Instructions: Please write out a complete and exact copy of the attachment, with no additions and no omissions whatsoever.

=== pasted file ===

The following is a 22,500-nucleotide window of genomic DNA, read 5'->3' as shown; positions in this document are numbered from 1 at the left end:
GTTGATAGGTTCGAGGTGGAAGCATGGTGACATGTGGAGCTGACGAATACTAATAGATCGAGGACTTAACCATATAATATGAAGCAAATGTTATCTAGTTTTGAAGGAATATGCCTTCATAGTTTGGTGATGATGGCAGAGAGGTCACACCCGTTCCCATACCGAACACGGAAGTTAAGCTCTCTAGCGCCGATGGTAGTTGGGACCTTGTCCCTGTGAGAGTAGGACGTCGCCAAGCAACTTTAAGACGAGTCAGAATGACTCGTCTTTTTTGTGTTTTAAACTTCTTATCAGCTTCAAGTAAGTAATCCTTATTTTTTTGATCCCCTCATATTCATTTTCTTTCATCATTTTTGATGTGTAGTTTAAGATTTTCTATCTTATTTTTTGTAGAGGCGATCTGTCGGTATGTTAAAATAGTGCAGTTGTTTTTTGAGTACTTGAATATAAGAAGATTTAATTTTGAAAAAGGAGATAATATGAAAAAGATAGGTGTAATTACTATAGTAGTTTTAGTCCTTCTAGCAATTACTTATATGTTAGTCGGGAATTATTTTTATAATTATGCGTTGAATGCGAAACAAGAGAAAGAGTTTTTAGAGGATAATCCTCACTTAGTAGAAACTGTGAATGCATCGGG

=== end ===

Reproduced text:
The following is a 22,500-nucleotide window of genomic DNA, read 5'->3' as shown; positions in this document are numbered from 1 at the left end:
GTTGATAGGTTCGAGGTGGAAGCATGGTGACATGTGGAGCTGACGAATACTAATAGATCGAGGACTTAACCATATAATATGAAGCAAATGTTATCTAGTTTTGAAGGAATATGCCTTCATAGTTTGGTGATGATGGCAGAGAGGTCACACCCGTTCCCATACCGAACACGGAAGTTAAGCTCTCTAGCGCCGATGGTAGTTGGGACCTTGTCCCTGTGAGAGTAGGACGTCGCCAAGCAACTTTAAGACGAGTCAGAATGACTCGTCTTTTTTGTGTTTTAAACTTCTTATCAGCTTCAAGTAAGTAATCCTTATTTTTTTGATCCCCTCATATTCATTTTCTTTCATCATTTTTGATGTGTAGTTTAAGATTTTCTATCTTATTTTTTGTAGAGGCGATCTGTCGGTATGTTAAAATAGTGCAGTTGTTTTTTGAGTACTTGAATATAAGAAGATTTAATTTTGAAAAAGGAGATAATATGAAAAAGATAGGTGTAATTACTATAGTAGTTTTAGTCCTTCTAGCAATTACTTATATGTTAGTCGGGAATTATTTTTATAATTATGCGTTGAATGCGAAACAAGAGAAAGAGTTTTTAGAGGATAATCCTCACTTAGTAGAAACTGTGAATGCATCGGG